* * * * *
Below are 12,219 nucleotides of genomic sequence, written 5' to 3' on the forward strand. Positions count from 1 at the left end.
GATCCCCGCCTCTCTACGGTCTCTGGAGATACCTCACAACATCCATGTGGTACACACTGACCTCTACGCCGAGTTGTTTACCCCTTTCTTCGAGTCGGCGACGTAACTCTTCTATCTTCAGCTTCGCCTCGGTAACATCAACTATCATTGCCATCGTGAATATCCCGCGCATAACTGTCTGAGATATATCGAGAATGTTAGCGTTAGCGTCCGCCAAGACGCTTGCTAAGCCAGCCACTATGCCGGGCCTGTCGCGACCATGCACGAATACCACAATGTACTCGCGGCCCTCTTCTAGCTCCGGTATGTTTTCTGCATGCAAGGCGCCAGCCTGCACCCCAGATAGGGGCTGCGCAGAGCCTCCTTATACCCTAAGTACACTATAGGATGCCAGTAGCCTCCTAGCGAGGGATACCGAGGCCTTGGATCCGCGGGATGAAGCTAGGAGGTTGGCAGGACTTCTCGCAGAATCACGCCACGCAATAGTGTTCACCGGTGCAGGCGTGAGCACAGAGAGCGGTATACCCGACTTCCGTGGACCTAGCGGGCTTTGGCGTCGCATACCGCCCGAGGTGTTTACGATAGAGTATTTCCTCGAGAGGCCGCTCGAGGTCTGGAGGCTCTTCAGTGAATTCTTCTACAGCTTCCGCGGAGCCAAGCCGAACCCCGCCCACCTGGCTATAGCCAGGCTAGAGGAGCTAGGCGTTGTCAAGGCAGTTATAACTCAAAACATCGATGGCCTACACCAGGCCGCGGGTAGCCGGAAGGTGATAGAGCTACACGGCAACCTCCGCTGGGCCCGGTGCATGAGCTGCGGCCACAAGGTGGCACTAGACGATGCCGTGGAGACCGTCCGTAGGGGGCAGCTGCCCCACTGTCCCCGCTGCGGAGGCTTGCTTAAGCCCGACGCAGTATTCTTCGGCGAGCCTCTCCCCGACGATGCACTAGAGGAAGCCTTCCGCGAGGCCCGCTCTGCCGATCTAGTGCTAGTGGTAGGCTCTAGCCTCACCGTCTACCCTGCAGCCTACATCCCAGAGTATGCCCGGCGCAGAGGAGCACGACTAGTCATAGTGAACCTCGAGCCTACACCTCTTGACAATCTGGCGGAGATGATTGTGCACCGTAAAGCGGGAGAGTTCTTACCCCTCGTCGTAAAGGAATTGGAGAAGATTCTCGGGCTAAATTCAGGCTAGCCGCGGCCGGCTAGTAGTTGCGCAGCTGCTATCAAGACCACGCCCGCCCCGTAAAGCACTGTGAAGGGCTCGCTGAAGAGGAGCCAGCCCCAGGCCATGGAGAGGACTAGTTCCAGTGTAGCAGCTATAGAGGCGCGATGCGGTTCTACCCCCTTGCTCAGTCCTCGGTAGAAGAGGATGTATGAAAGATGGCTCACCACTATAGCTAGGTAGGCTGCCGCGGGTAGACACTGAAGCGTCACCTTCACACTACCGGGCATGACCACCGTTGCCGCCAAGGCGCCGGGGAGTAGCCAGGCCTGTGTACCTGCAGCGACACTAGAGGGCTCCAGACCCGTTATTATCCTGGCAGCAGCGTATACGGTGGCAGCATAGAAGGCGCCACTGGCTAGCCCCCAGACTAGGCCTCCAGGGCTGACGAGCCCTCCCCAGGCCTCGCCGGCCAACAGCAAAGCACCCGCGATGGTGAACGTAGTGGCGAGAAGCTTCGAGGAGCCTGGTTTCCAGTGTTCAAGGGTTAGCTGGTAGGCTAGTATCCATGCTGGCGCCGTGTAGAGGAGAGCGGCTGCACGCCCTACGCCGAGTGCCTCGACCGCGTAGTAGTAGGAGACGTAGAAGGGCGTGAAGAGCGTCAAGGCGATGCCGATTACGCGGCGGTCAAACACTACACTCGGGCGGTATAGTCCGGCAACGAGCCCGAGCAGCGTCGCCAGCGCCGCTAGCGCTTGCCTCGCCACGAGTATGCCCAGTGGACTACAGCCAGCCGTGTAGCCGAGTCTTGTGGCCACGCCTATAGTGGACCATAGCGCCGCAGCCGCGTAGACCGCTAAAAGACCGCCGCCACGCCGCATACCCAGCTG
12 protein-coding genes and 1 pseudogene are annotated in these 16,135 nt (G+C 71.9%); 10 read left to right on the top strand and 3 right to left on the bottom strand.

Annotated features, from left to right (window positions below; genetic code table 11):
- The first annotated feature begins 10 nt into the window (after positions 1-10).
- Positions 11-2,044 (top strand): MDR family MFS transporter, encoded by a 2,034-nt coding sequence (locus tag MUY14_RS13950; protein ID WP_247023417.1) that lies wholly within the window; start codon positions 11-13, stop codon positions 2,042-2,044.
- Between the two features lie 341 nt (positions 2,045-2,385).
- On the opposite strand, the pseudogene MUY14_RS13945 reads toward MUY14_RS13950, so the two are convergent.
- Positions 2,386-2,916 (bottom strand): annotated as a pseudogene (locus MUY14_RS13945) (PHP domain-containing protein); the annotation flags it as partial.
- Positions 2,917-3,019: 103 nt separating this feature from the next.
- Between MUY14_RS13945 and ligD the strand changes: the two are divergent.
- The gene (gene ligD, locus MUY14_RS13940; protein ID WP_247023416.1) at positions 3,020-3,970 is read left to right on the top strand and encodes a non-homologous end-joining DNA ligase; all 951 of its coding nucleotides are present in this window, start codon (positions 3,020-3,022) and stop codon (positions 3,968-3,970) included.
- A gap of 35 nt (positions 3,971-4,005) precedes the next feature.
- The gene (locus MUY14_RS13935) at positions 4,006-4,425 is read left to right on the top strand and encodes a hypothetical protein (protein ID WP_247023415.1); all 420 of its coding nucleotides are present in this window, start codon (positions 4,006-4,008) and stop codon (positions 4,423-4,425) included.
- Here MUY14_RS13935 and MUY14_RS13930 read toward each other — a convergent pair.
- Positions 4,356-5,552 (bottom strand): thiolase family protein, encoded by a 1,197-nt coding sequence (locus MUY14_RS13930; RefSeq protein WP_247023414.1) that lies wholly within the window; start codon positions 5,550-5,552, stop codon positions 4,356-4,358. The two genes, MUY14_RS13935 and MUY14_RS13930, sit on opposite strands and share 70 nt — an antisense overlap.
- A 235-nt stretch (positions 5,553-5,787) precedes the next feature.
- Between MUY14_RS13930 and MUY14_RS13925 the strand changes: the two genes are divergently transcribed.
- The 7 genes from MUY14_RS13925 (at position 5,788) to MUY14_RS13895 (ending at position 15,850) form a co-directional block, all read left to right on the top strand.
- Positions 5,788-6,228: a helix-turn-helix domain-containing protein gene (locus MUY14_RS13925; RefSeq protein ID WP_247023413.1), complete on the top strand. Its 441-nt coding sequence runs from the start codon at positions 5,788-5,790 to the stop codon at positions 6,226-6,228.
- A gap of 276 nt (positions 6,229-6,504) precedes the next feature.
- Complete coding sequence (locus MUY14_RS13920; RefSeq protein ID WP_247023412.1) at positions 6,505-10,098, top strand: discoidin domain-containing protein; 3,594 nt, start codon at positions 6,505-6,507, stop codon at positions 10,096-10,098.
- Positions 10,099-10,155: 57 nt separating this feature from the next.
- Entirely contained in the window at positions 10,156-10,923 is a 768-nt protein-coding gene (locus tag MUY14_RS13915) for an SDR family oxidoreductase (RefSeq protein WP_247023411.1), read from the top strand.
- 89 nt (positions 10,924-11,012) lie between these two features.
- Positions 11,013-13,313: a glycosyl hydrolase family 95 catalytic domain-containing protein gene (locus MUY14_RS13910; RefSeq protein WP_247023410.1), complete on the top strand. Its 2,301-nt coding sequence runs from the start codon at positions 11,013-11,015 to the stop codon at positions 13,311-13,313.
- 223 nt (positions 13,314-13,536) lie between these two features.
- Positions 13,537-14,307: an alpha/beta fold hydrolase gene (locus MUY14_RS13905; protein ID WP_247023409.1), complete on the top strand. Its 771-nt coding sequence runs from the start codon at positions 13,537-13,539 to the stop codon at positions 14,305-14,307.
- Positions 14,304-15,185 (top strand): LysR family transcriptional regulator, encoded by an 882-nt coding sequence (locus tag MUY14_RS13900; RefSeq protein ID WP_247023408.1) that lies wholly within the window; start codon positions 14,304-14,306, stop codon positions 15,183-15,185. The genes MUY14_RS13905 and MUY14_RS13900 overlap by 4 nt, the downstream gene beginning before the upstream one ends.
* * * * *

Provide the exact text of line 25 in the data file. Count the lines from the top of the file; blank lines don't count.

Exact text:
- 89 nt (positions 10,924-11,012) lie between these two features.